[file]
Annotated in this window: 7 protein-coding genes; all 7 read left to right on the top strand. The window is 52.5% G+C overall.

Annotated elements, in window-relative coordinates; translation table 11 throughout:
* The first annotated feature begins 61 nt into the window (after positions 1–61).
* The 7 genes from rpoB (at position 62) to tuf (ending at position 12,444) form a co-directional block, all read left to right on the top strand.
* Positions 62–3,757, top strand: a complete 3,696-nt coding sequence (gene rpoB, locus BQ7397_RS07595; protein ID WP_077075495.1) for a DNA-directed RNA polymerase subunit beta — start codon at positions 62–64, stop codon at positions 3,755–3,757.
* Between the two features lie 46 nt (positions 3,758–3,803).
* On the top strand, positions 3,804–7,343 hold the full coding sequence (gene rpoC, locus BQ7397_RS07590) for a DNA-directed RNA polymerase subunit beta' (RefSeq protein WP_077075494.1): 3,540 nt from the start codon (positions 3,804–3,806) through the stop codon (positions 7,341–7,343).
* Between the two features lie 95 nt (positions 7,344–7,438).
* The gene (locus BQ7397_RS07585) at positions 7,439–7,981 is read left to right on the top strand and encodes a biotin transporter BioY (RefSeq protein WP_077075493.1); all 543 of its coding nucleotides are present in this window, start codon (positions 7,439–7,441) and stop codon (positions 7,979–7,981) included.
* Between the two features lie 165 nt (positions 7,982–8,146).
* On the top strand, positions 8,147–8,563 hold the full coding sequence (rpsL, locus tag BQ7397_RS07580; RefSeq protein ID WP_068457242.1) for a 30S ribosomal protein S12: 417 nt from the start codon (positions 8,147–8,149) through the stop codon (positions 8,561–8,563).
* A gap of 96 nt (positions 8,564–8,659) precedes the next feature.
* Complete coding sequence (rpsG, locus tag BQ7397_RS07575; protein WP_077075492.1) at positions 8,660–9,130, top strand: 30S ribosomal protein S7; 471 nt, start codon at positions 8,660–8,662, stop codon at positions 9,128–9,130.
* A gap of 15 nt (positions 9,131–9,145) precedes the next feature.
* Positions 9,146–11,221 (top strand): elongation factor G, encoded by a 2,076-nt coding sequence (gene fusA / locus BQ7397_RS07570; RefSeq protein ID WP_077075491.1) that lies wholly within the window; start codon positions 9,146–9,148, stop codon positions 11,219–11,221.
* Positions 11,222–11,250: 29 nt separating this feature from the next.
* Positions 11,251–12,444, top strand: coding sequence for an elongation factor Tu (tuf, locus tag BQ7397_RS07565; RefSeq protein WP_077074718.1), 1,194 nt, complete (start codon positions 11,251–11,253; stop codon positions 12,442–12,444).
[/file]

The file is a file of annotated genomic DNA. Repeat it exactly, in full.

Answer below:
Annotated in this window: 7 protein-coding genes; all 7 read left to right on the top strand. The window is 52.5% G+C overall.

Annotated elements, in window-relative coordinates; translation table 11 throughout:
* The first annotated feature begins 61 nt into the window (after positions 1–61).
* The 7 genes from rpoB (at position 62) to tuf (ending at position 12,444) form a co-directional block, all read left to right on the top strand.
* Positions 62–3,757, top strand: a complete 3,696-nt coding sequence (gene rpoB, locus BQ7397_RS07595; protein ID WP_077075495.1) for a DNA-directed RNA polymerase subunit beta — start codon at positions 62–64, stop codon at positions 3,755–3,757.
* Between the two features lie 46 nt (positions 3,758–3,803).
* On the top strand, positions 3,804–7,343 hold the full coding sequence (gene rpoC, locus BQ7397_RS07590) for a DNA-directed RNA polymerase subunit beta' (RefSeq protein WP_077075494.1): 3,540 nt from the start codon (positions 3,804–3,806) through the stop codon (positions 7,341–7,343).
* Between the two features lie 95 nt (positions 7,344–7,438).
* The gene (locus BQ7397_RS07585) at positions 7,439–7,981 is read left to right on the top strand and encodes a biotin transporter BioY (RefSeq protein WP_077075493.1); all 543 of its coding nucleotides are present in this window, start codon (positions 7,439–7,441) and stop codon (positions 7,979–7,981) included.
* Between the two features lie 165 nt (positions 7,982–8,146).
* On the top strand, positions 8,147–8,563 hold the full coding sequence (rpsL, locus tag BQ7397_RS07580; RefSeq protein ID WP_068457242.1) for a 30S ribosomal protein S12: 417 nt from the start codon (positions 8,147–8,149) through the stop codon (positions 8,561–8,563).
* A gap of 96 nt (positions 8,564–8,659) precedes the next feature.
* Complete coding sequence (rpsG, locus tag BQ7397_RS07575; protein WP_077075492.1) at positions 8,660–9,130, top strand: 30S ribosomal protein S7; 471 nt, start codon at positions 8,660–8,662, stop codon at positions 9,128–9,130.
* A gap of 15 nt (positions 9,131–9,145) precedes the next feature.
* Positions 9,146–11,221 (top strand): elongation factor G, encoded by a 2,076-nt coding sequence (gene fusA / locus BQ7397_RS07570; RefSeq protein ID WP_077075491.1) that lies wholly within the window; start codon positions 9,146–9,148, stop codon positions 11,219–11,221.
* Positions 11,222–11,250: 29 nt separating this feature from the next.
* Positions 11,251–12,444, top strand: coding sequence for an elongation factor Tu (tuf, locus tag BQ7397_RS07565; RefSeq protein WP_077074718.1), 1,194 nt, complete (start codon positions 11,251–11,253; stop codon positions 12,442–12,444).